Magazine article The Spectator

Ancient and Modern: Fishing with Plutarch

Magazine article The Spectator

Ancient and Modern: Fishing with Plutarch

Article excerpt

Dr Culum Brown of Macquarie University, Australia, has been doing some research on fish, and concludes that they are intelligent, live in social communities (etc) and generally display 'behavioural and cognitive sophistication'. Dr Brown's research would seem to have consisted of reading the 2nd Century AD essayist Plutarch.

In a treatise on the cleverness of animals, Plutarch stages a debate between the pro-animal and pro-fish lobby. Aristotimus, for the animal lobby, states that all living creatures have many human qualities. They demonstrate capacity for purpose, planning for the future, memory, perception, emotion, care for their young, gratitude, courage, sociability, continence, self-control and bigheartedness. He proceeds to prove this with reference to animals.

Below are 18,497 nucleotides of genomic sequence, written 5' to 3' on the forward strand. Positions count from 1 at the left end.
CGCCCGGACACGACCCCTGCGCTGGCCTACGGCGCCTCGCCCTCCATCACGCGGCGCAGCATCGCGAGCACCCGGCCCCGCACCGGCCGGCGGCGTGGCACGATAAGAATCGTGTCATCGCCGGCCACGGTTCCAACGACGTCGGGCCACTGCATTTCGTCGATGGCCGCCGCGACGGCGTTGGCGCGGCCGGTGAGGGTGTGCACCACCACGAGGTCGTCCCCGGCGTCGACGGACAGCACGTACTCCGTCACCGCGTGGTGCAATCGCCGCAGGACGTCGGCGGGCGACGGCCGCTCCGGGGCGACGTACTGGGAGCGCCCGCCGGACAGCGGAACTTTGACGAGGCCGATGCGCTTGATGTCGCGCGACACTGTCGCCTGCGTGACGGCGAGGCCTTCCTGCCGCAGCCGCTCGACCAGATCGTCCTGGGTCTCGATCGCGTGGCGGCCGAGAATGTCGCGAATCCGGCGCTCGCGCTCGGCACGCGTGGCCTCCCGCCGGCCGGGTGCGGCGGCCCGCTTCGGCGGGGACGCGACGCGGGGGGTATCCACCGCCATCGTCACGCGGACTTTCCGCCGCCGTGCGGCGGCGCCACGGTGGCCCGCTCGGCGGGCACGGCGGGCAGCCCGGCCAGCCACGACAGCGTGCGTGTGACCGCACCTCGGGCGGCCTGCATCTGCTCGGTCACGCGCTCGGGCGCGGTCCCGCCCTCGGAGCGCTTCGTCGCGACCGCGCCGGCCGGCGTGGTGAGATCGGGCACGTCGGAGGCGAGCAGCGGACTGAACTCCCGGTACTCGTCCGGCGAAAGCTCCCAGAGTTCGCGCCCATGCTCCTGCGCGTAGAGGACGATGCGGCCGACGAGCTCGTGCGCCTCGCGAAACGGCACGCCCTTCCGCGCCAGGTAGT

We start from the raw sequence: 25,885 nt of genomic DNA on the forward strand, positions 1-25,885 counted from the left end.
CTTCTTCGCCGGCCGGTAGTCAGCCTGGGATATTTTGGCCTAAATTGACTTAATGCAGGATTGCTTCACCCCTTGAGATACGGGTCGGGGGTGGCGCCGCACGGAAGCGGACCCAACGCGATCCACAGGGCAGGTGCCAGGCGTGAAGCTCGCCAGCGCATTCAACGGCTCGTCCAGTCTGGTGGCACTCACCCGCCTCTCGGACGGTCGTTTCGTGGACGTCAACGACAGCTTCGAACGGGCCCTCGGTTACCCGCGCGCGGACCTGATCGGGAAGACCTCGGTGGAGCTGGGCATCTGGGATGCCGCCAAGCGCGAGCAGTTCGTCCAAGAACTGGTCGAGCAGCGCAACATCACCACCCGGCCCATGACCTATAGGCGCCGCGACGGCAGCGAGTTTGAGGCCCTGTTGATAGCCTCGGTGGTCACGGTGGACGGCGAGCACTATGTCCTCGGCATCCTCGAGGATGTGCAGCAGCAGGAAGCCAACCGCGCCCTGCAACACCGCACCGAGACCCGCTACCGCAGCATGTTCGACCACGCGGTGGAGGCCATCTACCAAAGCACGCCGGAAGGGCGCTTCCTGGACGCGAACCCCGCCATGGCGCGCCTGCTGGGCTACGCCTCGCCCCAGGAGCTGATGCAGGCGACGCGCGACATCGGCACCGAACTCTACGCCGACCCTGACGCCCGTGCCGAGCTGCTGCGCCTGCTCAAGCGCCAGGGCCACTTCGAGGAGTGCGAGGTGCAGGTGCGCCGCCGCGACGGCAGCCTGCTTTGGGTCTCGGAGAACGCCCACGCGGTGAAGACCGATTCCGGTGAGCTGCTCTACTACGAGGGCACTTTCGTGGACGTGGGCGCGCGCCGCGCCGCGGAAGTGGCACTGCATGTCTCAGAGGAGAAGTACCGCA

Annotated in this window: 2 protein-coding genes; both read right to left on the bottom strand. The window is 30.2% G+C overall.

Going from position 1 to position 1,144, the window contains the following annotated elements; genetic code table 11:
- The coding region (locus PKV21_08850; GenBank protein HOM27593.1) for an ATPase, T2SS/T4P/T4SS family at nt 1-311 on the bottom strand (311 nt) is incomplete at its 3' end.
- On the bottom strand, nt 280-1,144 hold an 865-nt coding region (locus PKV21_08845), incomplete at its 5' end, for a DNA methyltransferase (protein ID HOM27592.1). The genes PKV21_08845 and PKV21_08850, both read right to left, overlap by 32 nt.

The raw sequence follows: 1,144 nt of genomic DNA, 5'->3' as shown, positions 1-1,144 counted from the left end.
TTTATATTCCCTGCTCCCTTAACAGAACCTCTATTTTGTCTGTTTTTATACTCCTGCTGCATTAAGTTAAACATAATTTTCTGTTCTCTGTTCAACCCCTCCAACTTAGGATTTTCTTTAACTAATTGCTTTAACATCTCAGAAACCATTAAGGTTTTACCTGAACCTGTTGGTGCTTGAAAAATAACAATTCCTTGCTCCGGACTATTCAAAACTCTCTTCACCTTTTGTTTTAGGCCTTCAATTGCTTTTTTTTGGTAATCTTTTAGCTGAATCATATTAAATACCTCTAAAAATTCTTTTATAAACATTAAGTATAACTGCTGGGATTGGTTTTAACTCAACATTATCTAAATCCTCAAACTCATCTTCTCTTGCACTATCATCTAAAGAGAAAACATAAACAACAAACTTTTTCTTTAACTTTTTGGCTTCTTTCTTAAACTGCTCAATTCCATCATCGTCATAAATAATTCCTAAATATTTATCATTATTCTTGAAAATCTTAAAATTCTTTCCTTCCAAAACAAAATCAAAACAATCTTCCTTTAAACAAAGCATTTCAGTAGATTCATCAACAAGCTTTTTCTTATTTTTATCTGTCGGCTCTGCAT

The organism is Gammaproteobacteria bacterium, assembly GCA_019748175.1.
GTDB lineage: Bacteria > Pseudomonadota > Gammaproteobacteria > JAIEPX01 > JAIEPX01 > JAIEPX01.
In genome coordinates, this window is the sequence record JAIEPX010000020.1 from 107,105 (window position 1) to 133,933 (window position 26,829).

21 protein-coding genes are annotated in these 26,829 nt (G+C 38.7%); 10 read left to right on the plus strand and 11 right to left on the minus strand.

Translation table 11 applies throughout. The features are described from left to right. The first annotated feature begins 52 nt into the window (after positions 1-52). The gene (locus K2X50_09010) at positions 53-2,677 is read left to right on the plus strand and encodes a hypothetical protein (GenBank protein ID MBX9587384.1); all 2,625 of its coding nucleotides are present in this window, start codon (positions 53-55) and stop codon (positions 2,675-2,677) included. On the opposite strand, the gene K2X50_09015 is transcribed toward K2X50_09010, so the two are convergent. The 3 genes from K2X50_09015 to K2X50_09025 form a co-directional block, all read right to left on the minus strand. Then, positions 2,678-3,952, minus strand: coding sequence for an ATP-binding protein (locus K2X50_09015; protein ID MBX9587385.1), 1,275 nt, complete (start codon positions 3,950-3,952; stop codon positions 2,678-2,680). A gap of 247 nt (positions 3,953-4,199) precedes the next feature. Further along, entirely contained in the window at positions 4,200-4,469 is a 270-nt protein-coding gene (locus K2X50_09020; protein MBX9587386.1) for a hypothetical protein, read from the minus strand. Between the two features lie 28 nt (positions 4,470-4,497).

Phaedimus, for the fish lobby, argues that, since fish have no contact with humans, they cannot learn their behaviour from them. It must be innate. Their superiority is shown in a number of ways. They deliberately make themselves extremely difficult to capture; the sea bass actually throws off the hook by swinging its mouth from side to side to widen the wound. …

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